Joe Bailey suggested I write a column stating my take on the move of several Central Coast schools to the Central Section out of the Southern Section of CIF. I waited until the fall season was over as I wanted to see how things played out.
Initially, I was against the move.
It didn’t make sense to me to sacrifice tradition by leaving the Southern Section. Whether you want to admit it or not, in virtually every interscholastic high school sport, the Southern Section has far and away the best athletes and the best competition.
Look at all the professional athletes and national record holders that come from there. No one anywhere in the nation can compare.
Colleagues and friends told me to give it a chance, that it would be better for our kids and help save some money come playoff time for our schools. So I kept an open mind.
But now after watching the post-season and the placement of our schools into the various divisions, I am sticking with my original assessment.
First of all, the placement in the Central Section divisions was a mystery to me. Why was Righetti High School, with a population of over 2,000 students, placed in D2, but St. Joseph High School, that has under 400 students, placed in D1 for football?
I am uncertain as to the water polo pairings, but with football I can probably question it to a certain degree.
Since I was a cross country coach for 30 years, I paid more attention to where local schools wound up in Central Section divisions. Some seemed appropriate. Others did not. Paso Robles was in D1 boys and actually won the championship.
San Luis Obispo girls, I think, were in D2 girls and won a title as well by over 80 points. But St. Joseph and Mission Prep were placed in D3, competing against the likes of Tulare Union and several other schools with school enrollment in the 2,000-student range.
Had either of these schools been placed in divisions based on enrollment, both teams would have finished in the top three and advanced to the state meet.
Now, the Southern Section has done many things over the years that have annoyed me and I have fired off quite a few letters expressing my displeasure at some of the decisions (Varvas), but when it comes to playoffs, especially in cross country and track, they do a great job by designating their divisions through enrollment.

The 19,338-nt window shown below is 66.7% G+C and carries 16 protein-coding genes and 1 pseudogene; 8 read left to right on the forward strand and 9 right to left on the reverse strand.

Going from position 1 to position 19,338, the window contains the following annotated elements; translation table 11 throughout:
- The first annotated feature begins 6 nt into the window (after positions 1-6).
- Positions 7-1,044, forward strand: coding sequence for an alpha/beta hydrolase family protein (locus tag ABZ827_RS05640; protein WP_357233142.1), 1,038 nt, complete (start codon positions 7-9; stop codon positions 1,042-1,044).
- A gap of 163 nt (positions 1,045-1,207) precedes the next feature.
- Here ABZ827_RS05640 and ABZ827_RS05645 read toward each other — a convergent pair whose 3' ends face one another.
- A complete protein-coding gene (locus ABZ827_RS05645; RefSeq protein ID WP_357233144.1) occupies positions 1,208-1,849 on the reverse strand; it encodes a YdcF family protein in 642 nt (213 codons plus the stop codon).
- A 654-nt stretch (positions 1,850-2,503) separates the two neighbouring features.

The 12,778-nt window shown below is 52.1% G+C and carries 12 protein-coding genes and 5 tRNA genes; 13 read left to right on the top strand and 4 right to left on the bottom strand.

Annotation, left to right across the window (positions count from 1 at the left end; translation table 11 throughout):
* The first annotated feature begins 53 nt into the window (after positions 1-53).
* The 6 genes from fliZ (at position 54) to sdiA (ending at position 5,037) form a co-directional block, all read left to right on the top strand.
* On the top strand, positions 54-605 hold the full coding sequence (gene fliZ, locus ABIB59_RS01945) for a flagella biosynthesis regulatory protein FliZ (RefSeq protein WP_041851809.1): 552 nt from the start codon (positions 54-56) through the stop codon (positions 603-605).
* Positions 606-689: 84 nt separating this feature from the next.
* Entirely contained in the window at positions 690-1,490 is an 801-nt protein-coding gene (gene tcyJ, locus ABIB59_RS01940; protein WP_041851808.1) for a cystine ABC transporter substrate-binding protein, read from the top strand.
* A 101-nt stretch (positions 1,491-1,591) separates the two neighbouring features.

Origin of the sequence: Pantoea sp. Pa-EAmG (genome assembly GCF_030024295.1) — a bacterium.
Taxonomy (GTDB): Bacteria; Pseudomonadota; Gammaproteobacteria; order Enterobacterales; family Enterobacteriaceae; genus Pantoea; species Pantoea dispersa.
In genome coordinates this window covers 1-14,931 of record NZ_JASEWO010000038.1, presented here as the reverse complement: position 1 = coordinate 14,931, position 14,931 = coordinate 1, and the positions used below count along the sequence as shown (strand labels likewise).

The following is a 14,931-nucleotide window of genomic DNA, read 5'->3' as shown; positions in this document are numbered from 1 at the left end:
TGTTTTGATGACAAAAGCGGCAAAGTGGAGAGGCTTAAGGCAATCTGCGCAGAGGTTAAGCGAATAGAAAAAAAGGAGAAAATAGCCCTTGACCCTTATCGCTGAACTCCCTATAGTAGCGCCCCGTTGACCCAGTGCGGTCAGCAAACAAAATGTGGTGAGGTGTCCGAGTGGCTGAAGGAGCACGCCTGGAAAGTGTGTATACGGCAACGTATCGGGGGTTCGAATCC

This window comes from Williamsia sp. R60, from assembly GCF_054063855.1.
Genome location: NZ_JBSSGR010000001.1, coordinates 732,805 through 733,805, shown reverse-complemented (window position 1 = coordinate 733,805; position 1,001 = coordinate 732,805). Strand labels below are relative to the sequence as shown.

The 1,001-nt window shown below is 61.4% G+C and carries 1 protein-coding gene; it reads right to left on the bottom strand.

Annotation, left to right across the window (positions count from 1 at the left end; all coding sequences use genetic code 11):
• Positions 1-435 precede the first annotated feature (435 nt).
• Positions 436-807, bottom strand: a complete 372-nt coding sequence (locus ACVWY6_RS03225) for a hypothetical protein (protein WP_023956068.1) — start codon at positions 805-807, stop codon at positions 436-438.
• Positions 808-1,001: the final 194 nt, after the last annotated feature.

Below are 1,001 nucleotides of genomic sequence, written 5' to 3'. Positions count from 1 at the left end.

And the state meet does exactly the same thing in cross country.
So why doesn’t the Central Section championships do the same thing? I have an opinion (surprise, surprise).
These things are political. I honestly believe there is an unfair bias against private Christian or Catholic schools, in some instances. I long thought the Southern Section often made political decisions instead of putting the kids in the best position to have fun and success.
It seems the Central Section is no different. I have come to accept this but it leaves a bad taste in my mouth.
Now, back to how some of our schools have done in the playoffs.
While I am happy Righetti was in a championship game, I think it lacks luster. It isn’t the Southern Section. And kudos to Paso Robles and San Luis Obispo, but it isn’t the Southern Section.
Great news for water polo and tennis teams that reached championship rounds, but it isn’t the Southern Section.
Our schools should want to compete against the very best and for the most part, they are in the Southern Section.
Santa Maria High School’s boys cross country team proved it at the Santa Barbara County Meet when they won it over the likes of powerhouses such as San Marcos and Dos Pueblos.
In the Southern Section they would be in D1 but that was not the case in the Central Section.
Coach Brian Wallace has always taken a program of runners and made them champions. I believe he could make Santa Maria a D1 force in both the Southern Section and the state meet. And wouldn’t that be far more impressive?
So, no, I do not embrace our schools' move to the Central Section.
The elite, the cream of the crop, is in the Southern Section of California and we should want to compete there.
It’s darn hard to win, but when you do, it is all the more satisfying.
Greg Sarkisian has coached high school athletics on the Central Coast for more than three decades, spending 30 seasons as St. Joseph's head cross country coach and 35 seasons as the school's head track and field coach. At St. Joseph, Sarkisian's track and field athletes won 24 individual CIF championships under his tutelage. He also taught mathematics for 38 years at the high school level and for 27 years at Allan Hancock College.